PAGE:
Give them a sense of exclusivity and prestige and in turn they will keep your business not only thriving, but growing. I recommend the book Never Lose a Customer Again to “Turn Any Sale into Lifelong Loyalty”
#6: Team Productivity
An employee that is underutilized is a liability to your company.
From your frontline staff through backend, it’s important to keep your staff productivity high most of the time.
It’s important to show your employees that you trust them, and no one works well when they’re micromanaged. But simply ‘having trust’ without productive results will not be enough to sustain your business.
As I teach in my Total Team Makeover, every person on the team must have a clear idea of your expectations of them as well as understand the mission of their role. To ensure that your team is productive, you must first make sure that they know your expectations and how their specific role contributes to the mission of the overall company.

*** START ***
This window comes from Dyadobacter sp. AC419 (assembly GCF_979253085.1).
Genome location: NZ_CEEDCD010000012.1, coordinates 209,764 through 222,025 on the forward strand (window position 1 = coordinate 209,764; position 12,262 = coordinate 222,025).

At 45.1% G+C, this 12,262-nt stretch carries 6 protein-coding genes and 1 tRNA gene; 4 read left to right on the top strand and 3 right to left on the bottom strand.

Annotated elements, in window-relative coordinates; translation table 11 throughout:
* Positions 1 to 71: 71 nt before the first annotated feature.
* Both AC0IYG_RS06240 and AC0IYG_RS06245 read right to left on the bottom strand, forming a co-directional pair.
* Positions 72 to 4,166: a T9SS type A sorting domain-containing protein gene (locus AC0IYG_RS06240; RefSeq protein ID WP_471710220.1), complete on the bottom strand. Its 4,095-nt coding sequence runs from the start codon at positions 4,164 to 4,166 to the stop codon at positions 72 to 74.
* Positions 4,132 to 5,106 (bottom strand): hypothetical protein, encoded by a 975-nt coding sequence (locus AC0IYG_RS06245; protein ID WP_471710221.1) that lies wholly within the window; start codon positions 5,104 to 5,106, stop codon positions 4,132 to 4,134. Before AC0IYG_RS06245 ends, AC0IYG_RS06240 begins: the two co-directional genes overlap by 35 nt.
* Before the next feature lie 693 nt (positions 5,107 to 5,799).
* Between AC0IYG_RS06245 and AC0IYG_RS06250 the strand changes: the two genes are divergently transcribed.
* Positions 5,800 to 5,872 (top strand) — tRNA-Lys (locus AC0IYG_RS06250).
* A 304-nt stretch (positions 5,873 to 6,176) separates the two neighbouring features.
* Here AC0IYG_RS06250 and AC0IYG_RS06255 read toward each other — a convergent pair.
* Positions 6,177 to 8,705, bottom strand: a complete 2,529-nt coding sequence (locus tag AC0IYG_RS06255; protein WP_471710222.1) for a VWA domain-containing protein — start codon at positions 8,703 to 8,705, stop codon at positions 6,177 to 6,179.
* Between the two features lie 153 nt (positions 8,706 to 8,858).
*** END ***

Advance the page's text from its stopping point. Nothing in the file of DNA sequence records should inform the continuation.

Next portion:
When done effectively, weekly team meetings can help to make sure that everyone is hitting their own personal metrics as well as solve the issues that may be blocking them from reaching their potential.
Keep it simple. Track only the relevant KPIs to achieve efficiency and better results.
Be wary of small expenses, a small leak will sink a great ship.
Involve your team in knowing how their productivity affects the entire company. After all, it’s your people who are going to help you to realize your big vision.
Tell me, what did I forget? Drop in the comments if there’s something you’re tracking that I didn’t mention here.
Hi! I’m Diane Prince. I co-founded a company that we built from scratch to $50 million in six years and sold to a strategic buyer. I am a keynote speaker that talks and writes about building startups, founding businesses, and entrepreneurship. I share my perspective from my own experience from over 25 years building, scaling, and selling businesses.